All of the signs of mice in your home stem from different mouse needs. Mice sharpen their teeth on soft material, leaving behind gnaw marks. They leave droppings wherever they nest. They’ll damage containers to access food. Understanding mice needs helps you spot the signs of mice in your home.

Spotting signs of mice in your home is important because, in turn, the faster you spot them, the faster you can intercept and end possible mouse infestations before they get out of hand. Mice tend to reproduce indoors rather quickly, so you’ll have to act fast! Here are each of the common signs of mice in your home to watch out for, what they mean, and what you should do about them:

Droppings

Mouse droppings

Mouse droppings are dark brown or black, around ¼ to ½ an inch long, and shaped like a thin spindle, pill, pellet, or thin grain of rice. They usually look and feel dry and brittle. As droppings dry, they flake and break apart, which will make them look like dirt.

A single mouse can produce up to 1% of its weight in droppings in a single day. Mice tend to poop in straight lines because they follow set pathways to navigate through your home safely. Look for straight lines of rice-shaped droppings around baseboarding, wall corners, and under furniture. The more droppings you find, the more mice you probably have.

Gnaw Marks & Damaged Wiring

Container with mouse damage

Rodent incisors never stop growing. To compensate, mice have to teethe throughout their lives. They’re constantly gnawing on any soft material they can find, including wood, paper, cloth and other fabrics… and, unfortunately, electrical wiring. Over time, mice can leave behind distinctive gnaw marks on this material and even begin to cause dangerous damage.

Mice generally gnaw on soft materials at night, around where they nest and hide during the day. Look for damaged wires, chewed cardboard and other paper products, torn up fabric and furniture, ruined insulation, and gnawed wood, especially in any unfinished parts of your home such as your basement or crawl space. If you find damaged wiring, give us a call right away!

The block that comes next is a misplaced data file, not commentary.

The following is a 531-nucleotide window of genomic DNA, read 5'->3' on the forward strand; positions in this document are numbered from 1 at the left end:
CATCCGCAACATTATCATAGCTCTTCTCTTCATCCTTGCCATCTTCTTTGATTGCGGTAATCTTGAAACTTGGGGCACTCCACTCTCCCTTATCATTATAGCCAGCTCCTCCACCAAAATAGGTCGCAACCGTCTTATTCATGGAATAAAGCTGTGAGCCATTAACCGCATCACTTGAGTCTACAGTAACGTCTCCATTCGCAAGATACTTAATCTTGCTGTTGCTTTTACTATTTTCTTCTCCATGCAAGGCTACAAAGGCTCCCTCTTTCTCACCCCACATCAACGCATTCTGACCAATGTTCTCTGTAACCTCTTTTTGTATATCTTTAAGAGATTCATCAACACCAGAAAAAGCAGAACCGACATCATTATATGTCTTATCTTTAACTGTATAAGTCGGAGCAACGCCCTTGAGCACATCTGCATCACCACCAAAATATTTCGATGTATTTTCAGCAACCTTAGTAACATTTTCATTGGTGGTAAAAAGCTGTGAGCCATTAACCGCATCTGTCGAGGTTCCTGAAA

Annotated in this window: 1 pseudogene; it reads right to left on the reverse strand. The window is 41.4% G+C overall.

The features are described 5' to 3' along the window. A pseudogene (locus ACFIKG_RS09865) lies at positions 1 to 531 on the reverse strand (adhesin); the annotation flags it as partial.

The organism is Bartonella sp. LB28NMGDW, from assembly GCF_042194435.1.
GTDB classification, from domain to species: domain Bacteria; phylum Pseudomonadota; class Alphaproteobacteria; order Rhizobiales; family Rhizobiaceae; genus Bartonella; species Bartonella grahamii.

Damaged Food Containers

Mice eating noodles from a bag in a pantry

Mice need to eat. That means if mice are going to stay inside your home for any extended period of time, they have to eat inside your home, too. Mice are omnivorous and notoriously interested in quantity rather than quality. They’re even more interested in consistency. Mice want a food source they can return to time and time again.

Consequently, mice love to break into packaged food – particularly packaged food that you don’t use or deplete very quickly. Look for damaged dry goods such as bird seed, pet food, flour, nuts, seeds, and anything else you keep in dry storage. Mice dig their way inside food containers and help themselves as long as they can. The trick to keeping them from living near you perpetually is to make sure that isn’t long.

Nests

Mouse nest

Rodent nests aren’t exactly as elaborate as the bird’s nests you’re used to associating with the word. In fact, they probably won’t look “nest-like” at all. Mice build small nests out of any reclaimed soft material they’ve gnawed away. This could include paper, insulation, fabric, or pretty much any other scraps of garbage they can (literally) sink their teeth into.

Mice are nocturnal and spend most of their time sleeping or hiding in dark, sheltered areas. These areas also tend to be where they build their nests and raise their young. Look for small, dirty clumps of soft debris under furniture, in underutilized corners, under racks and shelving, and pretty much anywhere else where mice could sneak around and hide without fear of being bothered.

Dirty Wall Markings

Dirty wall markings left on the walls of a home by mice

Rodents actually have very poor eyesight. In order to move around your home safely, they tend to stick to paths they know, running their bodies along a wall or object to make sure they’re not lost. The longer mice stick to a particular path, the more of their body grease and dirt rubs off on the walls and objects they rub up against.

Mice generally run along the perimeter of the rooms they inhabit. Check for dark, greasy smudge marks along the baseboarding in your basement or closets. Look for fur, gnaw marks, and the other signs included on this list along the path as you follow it for more evidence of infestation.

 

If you find any of these… ahem… telltale signs of mice infestation in your home, then it means the time to take action is now. The longer mice live in your home, the harder they are to remove.

The best way to take action is, of course, to give Griffin Pest Solutions a call right away. Our experts specialize in mouse control that keeps the repugnant rodents away for good. Let us know whenever you need our help, and we’ll be there faster than even the most enterprising mouse could make itself at home – no ifs, ants, or bugs!

Want a quick way to reference the signs of mice in your house while you’re tracking down your mice? Keep this trusty infographic with you and you’ll always know what to look for:

signs you have a mouse in your house
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